The American Society for Metabolic and Bariatric surgery has specifically looked at the outcomes for revision surgery and their success rates.  Research in this area emphasizes that “with any surgery, there will be a subset of patients who are non-responders or have recurrent/persistent disease or complications of therapy.”  ASMBS further reported that “the paradigm of revision surgery is well-established for other fields.”  For instance, there is a well-established revision rate for patients undergoing joint replacement.  “When initial therapy fails, revision, replacement or conversion is offered.  This is also seen in heart valve surgery, coronary artery bypass grafting, abdominal wall hernia repair, and oncologic surgery.  In all of these instances, the need for conversion/revision is clear and covered by insurance plans.  Unfortunately, there does seem to be a bias in the field of bariatric surgery.  Patients may face not only scrutiny from family / friends but may also face the real issue of not having insurance coverage for the procedure.”

So, what are the long-term success rates for the various bariatric surgeries and can/should they be revised?  In my experience, I have found that my patients do well with revision surgery, have low complication rates, and enjoy the benefits of more weight loss and resolution of their health problems.  My basic rule of thumb is to choose a procedure that is the next level or two above the original.  However, there is not one perfect surgery, and procedure selection is dependent upon the patient’s anatomy, health issues, and previous surgery.  The following includes a summary for each procedure.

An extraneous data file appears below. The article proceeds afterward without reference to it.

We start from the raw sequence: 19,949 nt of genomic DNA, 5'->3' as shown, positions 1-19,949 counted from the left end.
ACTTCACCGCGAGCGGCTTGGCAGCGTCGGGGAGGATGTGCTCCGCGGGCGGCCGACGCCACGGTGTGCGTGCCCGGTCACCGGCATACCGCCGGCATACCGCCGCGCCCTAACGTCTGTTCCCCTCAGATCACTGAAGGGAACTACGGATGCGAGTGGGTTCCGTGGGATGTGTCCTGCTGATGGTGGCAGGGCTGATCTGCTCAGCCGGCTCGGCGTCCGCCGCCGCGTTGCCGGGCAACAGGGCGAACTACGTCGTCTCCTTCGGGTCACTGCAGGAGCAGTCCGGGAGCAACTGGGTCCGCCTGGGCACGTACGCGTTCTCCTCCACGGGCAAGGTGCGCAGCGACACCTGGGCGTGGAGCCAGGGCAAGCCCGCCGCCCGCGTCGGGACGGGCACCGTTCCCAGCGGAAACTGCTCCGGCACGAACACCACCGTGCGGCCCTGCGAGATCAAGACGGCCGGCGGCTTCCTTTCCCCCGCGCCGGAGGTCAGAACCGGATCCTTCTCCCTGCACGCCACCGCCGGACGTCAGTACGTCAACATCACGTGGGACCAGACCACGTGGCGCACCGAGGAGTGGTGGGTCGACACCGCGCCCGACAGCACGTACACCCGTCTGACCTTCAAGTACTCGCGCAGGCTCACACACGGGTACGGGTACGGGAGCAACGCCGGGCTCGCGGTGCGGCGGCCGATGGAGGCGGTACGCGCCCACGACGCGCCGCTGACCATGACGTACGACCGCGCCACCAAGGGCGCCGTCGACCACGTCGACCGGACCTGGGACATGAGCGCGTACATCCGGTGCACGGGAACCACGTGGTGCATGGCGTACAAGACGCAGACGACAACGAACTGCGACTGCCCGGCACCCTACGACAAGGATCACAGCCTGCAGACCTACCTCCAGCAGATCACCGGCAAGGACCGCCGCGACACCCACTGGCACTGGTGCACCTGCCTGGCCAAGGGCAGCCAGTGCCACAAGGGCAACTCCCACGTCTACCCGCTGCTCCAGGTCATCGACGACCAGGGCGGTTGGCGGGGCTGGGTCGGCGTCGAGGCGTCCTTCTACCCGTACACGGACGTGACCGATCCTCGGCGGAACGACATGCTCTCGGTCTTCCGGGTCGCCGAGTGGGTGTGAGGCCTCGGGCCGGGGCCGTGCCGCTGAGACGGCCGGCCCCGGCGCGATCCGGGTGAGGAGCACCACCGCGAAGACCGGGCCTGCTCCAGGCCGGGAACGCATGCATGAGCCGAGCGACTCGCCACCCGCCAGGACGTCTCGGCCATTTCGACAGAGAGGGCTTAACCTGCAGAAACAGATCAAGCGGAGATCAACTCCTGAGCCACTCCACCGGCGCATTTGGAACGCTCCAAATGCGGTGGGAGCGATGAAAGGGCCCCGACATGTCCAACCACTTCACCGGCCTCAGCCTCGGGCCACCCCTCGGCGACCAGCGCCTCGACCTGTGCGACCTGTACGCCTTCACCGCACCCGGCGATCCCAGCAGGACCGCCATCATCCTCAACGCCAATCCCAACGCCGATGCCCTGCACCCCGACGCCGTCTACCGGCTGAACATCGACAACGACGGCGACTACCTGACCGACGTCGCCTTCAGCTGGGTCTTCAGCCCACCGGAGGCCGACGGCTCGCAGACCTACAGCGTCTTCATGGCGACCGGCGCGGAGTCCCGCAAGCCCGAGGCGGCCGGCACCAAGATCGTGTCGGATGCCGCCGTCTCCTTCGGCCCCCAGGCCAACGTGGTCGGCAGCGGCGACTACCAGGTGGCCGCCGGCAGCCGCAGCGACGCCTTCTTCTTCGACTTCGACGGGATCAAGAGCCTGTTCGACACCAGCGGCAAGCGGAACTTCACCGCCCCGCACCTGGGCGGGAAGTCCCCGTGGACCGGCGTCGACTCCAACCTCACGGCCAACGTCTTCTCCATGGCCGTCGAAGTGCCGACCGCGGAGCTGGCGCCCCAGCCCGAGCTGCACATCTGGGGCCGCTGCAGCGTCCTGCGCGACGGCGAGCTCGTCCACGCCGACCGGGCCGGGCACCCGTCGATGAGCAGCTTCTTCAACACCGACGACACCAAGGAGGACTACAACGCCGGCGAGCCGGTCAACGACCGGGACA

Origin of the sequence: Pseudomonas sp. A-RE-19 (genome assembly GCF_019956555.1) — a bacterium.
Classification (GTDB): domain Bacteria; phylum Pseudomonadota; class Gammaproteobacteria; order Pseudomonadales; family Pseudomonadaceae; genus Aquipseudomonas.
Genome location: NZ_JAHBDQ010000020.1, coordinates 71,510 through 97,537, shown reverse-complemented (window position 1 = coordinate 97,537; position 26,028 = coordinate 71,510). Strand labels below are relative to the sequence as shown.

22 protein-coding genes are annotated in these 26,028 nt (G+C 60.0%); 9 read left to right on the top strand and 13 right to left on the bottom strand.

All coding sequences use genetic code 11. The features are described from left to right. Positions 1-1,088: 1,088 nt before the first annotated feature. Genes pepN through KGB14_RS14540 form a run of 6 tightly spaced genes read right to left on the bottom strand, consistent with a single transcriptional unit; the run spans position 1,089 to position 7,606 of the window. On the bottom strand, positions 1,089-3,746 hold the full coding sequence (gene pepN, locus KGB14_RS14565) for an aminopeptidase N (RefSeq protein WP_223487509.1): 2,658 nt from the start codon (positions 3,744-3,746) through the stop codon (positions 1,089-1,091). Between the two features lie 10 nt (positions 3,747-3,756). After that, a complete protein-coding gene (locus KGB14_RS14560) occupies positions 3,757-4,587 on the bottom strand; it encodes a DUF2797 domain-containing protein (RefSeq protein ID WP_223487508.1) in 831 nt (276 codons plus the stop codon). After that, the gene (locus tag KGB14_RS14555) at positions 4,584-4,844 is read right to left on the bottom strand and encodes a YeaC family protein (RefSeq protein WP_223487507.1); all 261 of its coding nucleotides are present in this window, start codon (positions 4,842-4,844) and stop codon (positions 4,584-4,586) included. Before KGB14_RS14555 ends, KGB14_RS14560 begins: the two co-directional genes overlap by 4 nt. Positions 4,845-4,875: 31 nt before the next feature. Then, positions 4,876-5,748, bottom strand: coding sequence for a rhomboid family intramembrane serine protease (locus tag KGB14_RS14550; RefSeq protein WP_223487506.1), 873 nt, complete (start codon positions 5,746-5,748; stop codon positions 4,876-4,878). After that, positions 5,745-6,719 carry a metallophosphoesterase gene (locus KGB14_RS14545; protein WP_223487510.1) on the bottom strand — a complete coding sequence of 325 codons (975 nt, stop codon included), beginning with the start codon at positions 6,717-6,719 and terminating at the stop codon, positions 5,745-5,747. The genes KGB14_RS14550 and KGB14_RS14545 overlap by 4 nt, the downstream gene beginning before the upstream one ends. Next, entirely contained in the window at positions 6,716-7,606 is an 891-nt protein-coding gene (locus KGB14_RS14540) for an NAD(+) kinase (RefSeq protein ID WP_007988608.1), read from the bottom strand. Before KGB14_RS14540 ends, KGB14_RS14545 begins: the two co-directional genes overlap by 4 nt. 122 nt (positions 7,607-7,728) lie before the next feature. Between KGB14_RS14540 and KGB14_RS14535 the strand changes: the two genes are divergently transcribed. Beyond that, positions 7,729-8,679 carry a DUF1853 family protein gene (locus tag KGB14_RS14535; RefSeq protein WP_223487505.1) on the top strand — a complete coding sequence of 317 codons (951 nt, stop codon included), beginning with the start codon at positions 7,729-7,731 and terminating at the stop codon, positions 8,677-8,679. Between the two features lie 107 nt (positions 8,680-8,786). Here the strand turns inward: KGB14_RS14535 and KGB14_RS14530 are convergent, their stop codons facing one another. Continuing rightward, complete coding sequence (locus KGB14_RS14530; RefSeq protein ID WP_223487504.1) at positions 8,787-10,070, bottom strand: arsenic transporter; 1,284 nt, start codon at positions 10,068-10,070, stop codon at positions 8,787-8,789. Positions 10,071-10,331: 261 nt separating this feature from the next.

As band placement has declined, the number of patients seeking revision surgery has grown dramatically.  Studies show that more than 50% of patients who have undergone gastric banding surgery need to have an additional surgery within 5 years of band placement.  Patients can experience increased heartburn, food intolerance and vomiting, and abdominal pain.  This is most often due to prolapse or band slippage down the stomach.  The most feared complication is erosion of the band through the stomach wall.  These patients are at risk for infection and prolonged recovery and hospital stays.  The options for conversion surgery include revision to sleeve, gastric bypass, or duodenal switch.  While up to 28% of patients opt for conversion of band to gastric bypass, conversion to sleeve is the most widely performed operation in the US.  However, I have found that patients who undergo band to sleeve revision surgeries do not experience the weight loss that they desire.  Moreover, they often experience a worsening of their acid reflux (even once the band is removed).  Typically, I have found that patients have much better long-term results with revision to gastric bypass or duodenal switch.  A band and a sleeve are both purely restrictive surgeries.  A gastric bypass and duodenal switch combine both restriction and mal-absorption.  I recommend that patients who are undergoing revision surgery opt for a surgery that will take them to the next level.  That is to say, patients are encouraged to convert from a restrictive surgery to a procedure that offers BOTH restriction and mal-absorption.  The result will be long-term weight loss similar to undergoing gastric bypass or duodenal switch from the start. Band to bypass revision surgeries can offer up to 70-75% excess body weight loss.  Band to duodenal switch revision surgeries can offer up to 80% excess body weight loss.